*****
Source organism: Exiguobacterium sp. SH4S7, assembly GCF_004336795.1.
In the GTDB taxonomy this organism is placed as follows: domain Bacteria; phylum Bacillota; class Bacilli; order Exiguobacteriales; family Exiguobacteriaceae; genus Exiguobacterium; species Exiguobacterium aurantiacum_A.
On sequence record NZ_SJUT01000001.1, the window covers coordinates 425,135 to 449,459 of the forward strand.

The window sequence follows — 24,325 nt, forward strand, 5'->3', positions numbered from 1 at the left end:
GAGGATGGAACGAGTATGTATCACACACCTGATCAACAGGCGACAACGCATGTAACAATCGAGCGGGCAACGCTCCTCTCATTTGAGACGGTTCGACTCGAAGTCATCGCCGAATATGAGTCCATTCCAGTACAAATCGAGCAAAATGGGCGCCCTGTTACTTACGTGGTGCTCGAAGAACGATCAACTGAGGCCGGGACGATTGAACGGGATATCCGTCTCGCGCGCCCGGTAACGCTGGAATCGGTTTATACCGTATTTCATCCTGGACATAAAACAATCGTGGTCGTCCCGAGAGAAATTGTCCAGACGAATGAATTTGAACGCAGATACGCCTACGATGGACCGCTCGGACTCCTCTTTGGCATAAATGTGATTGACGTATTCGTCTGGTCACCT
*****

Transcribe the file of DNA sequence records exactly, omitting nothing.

Source organism: Exiguobacterium sp. SH4S7, assembly GCF_004336795.1.
In the GTDB taxonomy this organism is placed as follows: domain Bacteria; phylum Bacillota; class Bacilli; order Exiguobacteriales; family Exiguobacteriaceae; genus Exiguobacterium; species Exiguobacterium aurantiacum_A.
On sequence record NZ_SJUT01000001.1, the window covers coordinates 425,135 to 449,459 of the forward strand.

The window sequence follows — 24,325 nt, forward strand, 5'->3', positions numbered from 1 at the left end:
GAGGATGGAACGAGTATGTATCACACACCTGATCAACAGGCGACAACGCATGTAACAATCGAGCGGGCAACGCTCCTCTCATTTGAGACGGTTCGACTCGAAGTCATCGCCGAATATGAGTCCATTCCAGTACAAATCGAGCAAAATGGGCGCCCTGTTACTTACGTGGTGCTCGAAGAACGATCAACTGAGGCCGGGACGATTGAACGGGATATCCGTCTCGCGCGCCCGGTAACGCTGGAATCGGTTTATACCGTATTTCATCCTGGACATAAAACAATCGTGGTCGTCCCGAGAGAAATTGTCCAGACGAATGAATTTGAACGCAGATACGCCTACGATGGACCGCTCGGACTCCTCTTTGGCATAAATGTGATTGACGTATTCGTCTGGTCACCT